Disney stole Oscar-winning animation Zootopia, writer claims in US lawsuit

Lawsuit claims Walt Disney Co copied Oscar-winning blockbuster animation Zootopia from producer Gary Goldman.
Cinema still from Zootopia.
Cinema still from Zootopia.PHOTO: WALT DISNEY STUDIOS

NEW YORK (Reuters) - Walt Disney Co was sued on Tuesday by a longtime Hollywood screenwriter and producer who accused the studio of copying its Oscar-winning animated blockbuster Zootopia from his work without permission.

Gary Goldman, whose credits include the 2012 Arnold Schwarzenegger film Total Recall and the 2002 Tom Cruise film Minority Report, filed his copyright infringement lawsuit in the United States District Court in Los Angeles.

He said Disney replicated, sometimes "virtually verbatim", the themes, settings, plot, characters and dialogue, as well as the title, of his Zootopia concept, which he had pitched to the studio in 2000 and 2009.

Disney and its affiliates embrace "a culture that not only accepts the unauthorised copying of others' original material, but encourages it", the lawsuit said.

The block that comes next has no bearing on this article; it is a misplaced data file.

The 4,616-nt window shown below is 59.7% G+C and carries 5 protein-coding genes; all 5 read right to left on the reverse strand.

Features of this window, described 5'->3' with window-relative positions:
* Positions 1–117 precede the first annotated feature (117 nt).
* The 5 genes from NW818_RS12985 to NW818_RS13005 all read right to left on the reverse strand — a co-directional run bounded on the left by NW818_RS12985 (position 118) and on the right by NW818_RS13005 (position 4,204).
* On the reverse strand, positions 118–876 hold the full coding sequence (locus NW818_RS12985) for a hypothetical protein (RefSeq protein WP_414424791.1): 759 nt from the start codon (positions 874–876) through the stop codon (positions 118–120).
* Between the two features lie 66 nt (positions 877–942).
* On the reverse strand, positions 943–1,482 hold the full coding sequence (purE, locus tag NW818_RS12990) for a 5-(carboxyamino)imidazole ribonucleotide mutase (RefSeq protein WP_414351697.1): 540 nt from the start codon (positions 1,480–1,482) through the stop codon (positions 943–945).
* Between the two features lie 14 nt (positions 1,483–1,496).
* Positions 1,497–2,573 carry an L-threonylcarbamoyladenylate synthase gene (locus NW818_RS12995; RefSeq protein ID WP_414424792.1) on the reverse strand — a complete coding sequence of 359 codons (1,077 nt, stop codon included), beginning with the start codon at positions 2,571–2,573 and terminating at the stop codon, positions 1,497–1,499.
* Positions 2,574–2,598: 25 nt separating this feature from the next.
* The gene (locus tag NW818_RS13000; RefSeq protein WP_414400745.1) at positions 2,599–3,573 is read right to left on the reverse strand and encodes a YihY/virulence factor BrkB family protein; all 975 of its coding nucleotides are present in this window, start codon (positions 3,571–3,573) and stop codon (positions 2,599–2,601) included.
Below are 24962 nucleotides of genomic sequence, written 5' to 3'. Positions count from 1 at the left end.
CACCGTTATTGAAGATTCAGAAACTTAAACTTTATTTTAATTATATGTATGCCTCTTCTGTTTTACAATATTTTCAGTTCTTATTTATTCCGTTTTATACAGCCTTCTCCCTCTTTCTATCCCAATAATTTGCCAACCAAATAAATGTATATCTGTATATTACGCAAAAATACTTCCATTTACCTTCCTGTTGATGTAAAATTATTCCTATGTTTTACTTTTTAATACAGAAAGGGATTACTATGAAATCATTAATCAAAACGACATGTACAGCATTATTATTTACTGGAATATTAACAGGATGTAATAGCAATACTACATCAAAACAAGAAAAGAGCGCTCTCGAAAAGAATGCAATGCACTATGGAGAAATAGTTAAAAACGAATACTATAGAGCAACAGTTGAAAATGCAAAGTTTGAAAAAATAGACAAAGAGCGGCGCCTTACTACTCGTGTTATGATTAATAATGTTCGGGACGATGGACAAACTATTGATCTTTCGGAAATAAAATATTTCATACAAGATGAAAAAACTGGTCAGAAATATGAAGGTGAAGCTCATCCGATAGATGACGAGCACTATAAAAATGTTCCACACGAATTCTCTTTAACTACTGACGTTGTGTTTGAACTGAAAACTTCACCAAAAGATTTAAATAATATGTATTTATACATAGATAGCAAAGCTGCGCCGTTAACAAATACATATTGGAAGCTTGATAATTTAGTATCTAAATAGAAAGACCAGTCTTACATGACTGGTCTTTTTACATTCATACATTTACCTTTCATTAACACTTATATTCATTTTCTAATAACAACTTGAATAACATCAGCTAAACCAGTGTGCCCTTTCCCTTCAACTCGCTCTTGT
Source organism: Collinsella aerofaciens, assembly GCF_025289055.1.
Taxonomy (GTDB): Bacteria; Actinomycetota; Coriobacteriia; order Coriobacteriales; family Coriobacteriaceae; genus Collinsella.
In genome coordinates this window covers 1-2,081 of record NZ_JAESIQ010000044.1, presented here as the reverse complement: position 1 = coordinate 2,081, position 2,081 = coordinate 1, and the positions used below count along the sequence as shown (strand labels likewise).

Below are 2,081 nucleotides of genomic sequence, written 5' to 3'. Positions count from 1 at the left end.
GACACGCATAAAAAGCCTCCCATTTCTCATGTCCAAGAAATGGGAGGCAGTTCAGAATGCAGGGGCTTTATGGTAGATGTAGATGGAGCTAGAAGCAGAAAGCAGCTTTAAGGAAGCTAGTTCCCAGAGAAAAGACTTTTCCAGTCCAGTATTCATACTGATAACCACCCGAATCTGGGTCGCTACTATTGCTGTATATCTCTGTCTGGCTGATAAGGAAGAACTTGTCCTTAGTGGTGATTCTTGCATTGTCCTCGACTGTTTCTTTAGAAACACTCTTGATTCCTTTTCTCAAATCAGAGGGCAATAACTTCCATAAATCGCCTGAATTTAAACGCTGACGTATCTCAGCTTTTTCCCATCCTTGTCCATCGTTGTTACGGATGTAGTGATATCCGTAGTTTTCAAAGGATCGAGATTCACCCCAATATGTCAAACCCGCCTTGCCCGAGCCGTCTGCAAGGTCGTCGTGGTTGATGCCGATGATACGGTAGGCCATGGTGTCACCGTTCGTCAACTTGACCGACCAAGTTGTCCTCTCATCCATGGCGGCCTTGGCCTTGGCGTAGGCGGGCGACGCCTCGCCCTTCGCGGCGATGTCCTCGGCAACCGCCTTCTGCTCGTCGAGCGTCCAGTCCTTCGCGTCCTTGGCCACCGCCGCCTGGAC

"They did it with Zootopia, too, when they copied Gary L. Goldman's Zootopia."

In a statement, Disney said: "Mr Goldman's lawsuit is riddled with patently false allegations. It is an unprincipled attempt to lay claim to a successful film he didn't create, and we will vigorously defend against it in court."

Zootopia has grossed more than US$1 billion worldwide since its release a year ago, and last month won the Academy Award for Best Animated Feature Film.

The film explores bias through the comedic story of a rabbit, voiced by actress Ginnifer Goodwin, who leaves her rural hometown to join a big-city police force in an animal metropolis where prejudice and fear divide residents.

Byron Howard, the film's co-director, said in accepting the Oscar that the development of Zootopia had begun about five years earlier, "in hopes when the film came out it would make the world just a slightly better place".

Goldman, through his company Esplanade Productions Inc, is seeking unspecified compensatory and punitive damages, including from merchandise sales, reflecting what he called Disney's "wanton, deliberate, malicious, and willful misconduct". Jeffery McFarland, a lawyer for Goldman, declined additional comment, as did an outside spokesman for Goldman.

The case is Esplanade Productions Inc v Walt Disney Co et al, US District Court, Central District of California, No. 17-02185.